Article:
I only ever got about a quarter of the way into my last one. It's six years old now, and probably about 95% as relevant as the one I just bought. Obviously that last 5% is worth much more than $33 though. My plan is to read through chapter one before my vacation. I don't want to get into the guts of it before I leave, because I know I won't be studying it while I'm there. It's the kind of thing you want to read a little each day so it stays fresh.
Then I start reading, and while still on the introduction, I run into this line:
"Taking a Cisco class or spending months with hands-on experience is definitely a requirement to succeed when faced with this monster!"Which raises a few questions. What am I doing here? I don't have access to lab. And why read this book if I'm going to end up taking a class later? Would the effort it takes to get this certificate be better spent on getting ten others?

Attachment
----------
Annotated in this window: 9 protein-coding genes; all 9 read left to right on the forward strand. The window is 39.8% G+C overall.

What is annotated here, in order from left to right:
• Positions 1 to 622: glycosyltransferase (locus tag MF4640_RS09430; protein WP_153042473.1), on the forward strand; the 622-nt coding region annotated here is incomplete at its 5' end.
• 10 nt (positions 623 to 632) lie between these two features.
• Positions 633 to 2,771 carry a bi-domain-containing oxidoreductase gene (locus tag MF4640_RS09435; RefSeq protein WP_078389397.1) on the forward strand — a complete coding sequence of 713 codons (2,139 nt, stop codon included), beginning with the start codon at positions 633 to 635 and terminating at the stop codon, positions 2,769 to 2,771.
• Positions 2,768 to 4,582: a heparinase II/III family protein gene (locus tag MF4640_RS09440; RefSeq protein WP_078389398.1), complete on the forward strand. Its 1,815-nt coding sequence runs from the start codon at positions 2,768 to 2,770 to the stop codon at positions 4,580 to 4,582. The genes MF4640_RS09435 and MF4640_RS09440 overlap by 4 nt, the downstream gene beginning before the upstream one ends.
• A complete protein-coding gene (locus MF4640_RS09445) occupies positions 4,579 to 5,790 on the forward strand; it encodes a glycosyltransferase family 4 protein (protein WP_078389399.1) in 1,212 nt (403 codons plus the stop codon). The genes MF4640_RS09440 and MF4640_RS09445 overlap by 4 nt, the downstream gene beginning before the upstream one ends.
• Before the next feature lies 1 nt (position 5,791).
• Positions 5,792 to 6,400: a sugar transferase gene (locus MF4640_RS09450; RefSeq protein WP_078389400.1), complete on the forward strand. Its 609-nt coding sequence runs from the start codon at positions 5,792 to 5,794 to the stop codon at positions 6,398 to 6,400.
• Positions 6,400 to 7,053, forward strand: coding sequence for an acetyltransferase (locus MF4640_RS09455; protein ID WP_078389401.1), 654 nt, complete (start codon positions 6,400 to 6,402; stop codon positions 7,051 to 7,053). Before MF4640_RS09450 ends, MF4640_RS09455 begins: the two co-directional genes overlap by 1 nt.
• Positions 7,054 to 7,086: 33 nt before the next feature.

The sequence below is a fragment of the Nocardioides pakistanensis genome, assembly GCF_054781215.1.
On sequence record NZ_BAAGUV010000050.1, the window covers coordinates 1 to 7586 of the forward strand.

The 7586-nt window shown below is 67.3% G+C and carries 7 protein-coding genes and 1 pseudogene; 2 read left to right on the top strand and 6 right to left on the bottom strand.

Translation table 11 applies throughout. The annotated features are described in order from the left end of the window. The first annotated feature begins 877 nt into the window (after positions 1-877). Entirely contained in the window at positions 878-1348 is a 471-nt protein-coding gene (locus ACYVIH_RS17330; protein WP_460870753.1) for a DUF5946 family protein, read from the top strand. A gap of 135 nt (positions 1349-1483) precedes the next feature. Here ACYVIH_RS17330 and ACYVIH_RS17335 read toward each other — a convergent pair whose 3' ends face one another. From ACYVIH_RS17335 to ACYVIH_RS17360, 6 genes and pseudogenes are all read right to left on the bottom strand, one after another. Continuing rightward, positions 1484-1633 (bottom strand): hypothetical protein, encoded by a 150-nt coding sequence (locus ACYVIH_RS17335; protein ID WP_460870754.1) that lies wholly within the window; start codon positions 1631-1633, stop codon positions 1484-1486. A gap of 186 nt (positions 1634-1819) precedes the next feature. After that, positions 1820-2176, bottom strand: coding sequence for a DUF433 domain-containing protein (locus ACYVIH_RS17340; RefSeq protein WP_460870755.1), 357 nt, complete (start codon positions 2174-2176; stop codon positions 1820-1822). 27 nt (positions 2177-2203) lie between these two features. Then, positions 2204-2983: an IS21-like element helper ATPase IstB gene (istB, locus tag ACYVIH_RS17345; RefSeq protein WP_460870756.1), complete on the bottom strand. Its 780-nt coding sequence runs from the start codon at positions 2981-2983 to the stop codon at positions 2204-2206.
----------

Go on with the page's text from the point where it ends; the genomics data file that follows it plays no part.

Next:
The short answer is, "I don't know." I don't think the ten other certificates I could get would add up to a CCNA. And I have already taken classes geared toward getting my CCNA. I've played with the lab equipment. And the book does talk about using a simulator as the next best alternative to hands on experience.
If I stick with it, and put in the hundreds of hours it will take to read, and comprehend this book... and still am not able to get my CCNA, it will not all have been wasted. I won't look better on paper, but I will be better; more knowledgeable at my job. I may also shoot for the CCNA, and fall amongst the Network +, which is another very relevant certificate in my field that this material should prepare me for.